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A Beginner's Guide to Art Appreciation

Here's a short course on Exhibit Etiquette 101.
A Beginner's Guide to Art Appreciation
IMAGE Erwin Canlas
Here's a short course on Exhibit Etiquette 101.

It's that time of the year again for Art Fair Philippines. If you're already planning your OOTDs for the four-floor (yes, they've expanded this year!) showcase of fine, contemporary and new art at The Link Carpark, we suggest that you elevate the experience by not just going for the #gram. We totally get your feed goal concerns and we're guilty of that, too, but won't it be a more fulfilling weekend or weeknight if your takeaway is more than just a pretty photo? 

We hear you: what if you don't know where to start, what to look at, or know exactly what you're looking at? No need to sweat over your shoes, 'cause we've got your covered. Here are a few tips to enriching and acing your gallery-hopping experience like an art aficionado.

1. Browse the space systematically.

IMAGE Maura Rodriguez

Upon entry, decide whether you want to go through all the booths clockwise or counter-clockwise. There's a counter near the entrance of each floor where they sell the floor map/layout with all the gallery names for 10 pesos each if you want to know exactly where you are in the exhibition. The galleries during the Art Fair put out their best collections and roster of artists forward so you don't want to miss anything.

2. Take your time.

IMAGE Maura Rodriguez

A common mistake of exhibit-goers is to enter a gallery space and leave 10 seconds later if nothing catches their eye. But you'll be surprise how patience pays off when standing in front of a painting, sculpture, or installation that you don't, at first, really understand or appreciate. Basking in front of the work for a few more minutes could actually alter your perception of it entirely.

3. Have an open mind. 

IMAGE Maura Rodriguez

IMAGE Maura Rodriguez

Lyra Garcellano's metal plate artwork will surely spark a discussion.

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There's more to art than beauty and technique. So if there's a certain work that makes you feel uncomfortable or one that you think is unimpressive (skill-wise), you can also factor in your emotions or thoughts regarding the way you view the work as part of the art. Let's say there's a reason why the work is hanged a certain way, or why this color for this painting is this kind of blue, or why this sculpture is made with this material and why it's molded into the likeness of this object or figure. Especially when it comes to certain conceptual works that are on display as a think piece or a medium for the artist to communicate a certain message or idea, and not just for salability or decorative purposes.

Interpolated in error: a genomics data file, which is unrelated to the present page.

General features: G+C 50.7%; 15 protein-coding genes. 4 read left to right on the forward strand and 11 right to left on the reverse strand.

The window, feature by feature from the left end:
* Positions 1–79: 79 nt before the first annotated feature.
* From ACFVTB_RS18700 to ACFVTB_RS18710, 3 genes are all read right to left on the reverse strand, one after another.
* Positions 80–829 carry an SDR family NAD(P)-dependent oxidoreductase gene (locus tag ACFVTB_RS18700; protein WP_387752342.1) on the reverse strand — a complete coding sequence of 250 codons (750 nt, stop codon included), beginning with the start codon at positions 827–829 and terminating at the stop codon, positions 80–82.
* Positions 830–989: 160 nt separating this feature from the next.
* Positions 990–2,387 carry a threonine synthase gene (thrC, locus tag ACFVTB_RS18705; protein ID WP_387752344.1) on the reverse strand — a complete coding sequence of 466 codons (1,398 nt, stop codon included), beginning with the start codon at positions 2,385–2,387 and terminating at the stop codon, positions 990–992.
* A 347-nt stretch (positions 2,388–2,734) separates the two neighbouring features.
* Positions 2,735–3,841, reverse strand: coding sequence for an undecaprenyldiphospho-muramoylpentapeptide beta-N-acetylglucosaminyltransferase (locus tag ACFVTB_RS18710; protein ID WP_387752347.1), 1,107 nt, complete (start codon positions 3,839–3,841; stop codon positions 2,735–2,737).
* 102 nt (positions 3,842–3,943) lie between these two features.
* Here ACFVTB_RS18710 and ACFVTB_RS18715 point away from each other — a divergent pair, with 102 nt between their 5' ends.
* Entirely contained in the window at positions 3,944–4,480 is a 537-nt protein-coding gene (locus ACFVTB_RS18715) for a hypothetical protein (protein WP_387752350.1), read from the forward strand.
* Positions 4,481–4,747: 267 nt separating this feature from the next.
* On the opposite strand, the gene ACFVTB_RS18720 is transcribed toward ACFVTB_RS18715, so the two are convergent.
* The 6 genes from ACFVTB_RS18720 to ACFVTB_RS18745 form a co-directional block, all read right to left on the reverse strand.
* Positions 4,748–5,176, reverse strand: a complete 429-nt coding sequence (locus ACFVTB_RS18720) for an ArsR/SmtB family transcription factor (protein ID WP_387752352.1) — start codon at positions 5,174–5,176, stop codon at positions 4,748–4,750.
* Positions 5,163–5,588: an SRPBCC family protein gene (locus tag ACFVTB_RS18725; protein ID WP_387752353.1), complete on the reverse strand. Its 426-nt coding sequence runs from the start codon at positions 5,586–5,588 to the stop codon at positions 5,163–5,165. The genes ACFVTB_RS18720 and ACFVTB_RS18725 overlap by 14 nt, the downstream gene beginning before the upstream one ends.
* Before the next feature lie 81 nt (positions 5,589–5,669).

4. Feel free to ask.

IMAGE Erwin Canlas

If the work lacks a label, or you're not sure what medium the artist used, don't hesitate to ask one of the gallery staff. During the Art Fair, each gallery is on its toes to accommodate potential buyers and collectors, so there's really no harm in being curious. The artist might also be around so it'll be a treat if you get to talk to them personally and let them tell you about their work. P.S. If you're also wondering what those red, green, or yellow dots mean on the artwork title cards, it pertains to whether the work is reserved or sold.

5. Credit when credit is due.

IMAGE Maura Rodriguez

Juan Alcazaren's metal lightboxes are a crowd favorite.

Whenever something cool catches your eye, it's like your hands automatically open your Instagram or Snapchat to take a video or photo. Trust me, I know the feeling. But before sharing it on the internet, remember to mention who the artist is. It's disrespectful to the artist who spent time conceptualizing and spending on producing the work to just leave it untitled and not credited. Besides, if you're not going to buy his/her work, it's really the least you can do to say that you like the art.

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6. Lastly, have fun and leave with something new!

IMAGE Maura Rodriguez

Going to a gallery or exhibition is also supposed to simply be a fun and interesting experience, and interacting with certain works, like massive installations, is also a way of appreciating art (and is probably what the artist intended for you to feel or do). But don't go home empty handed—and by that, we don't just mean buying! Don't leave without learning something newlike a new artistic medium, a new artist to watch out for, or even a concept, feeling or emotion to mule over. 

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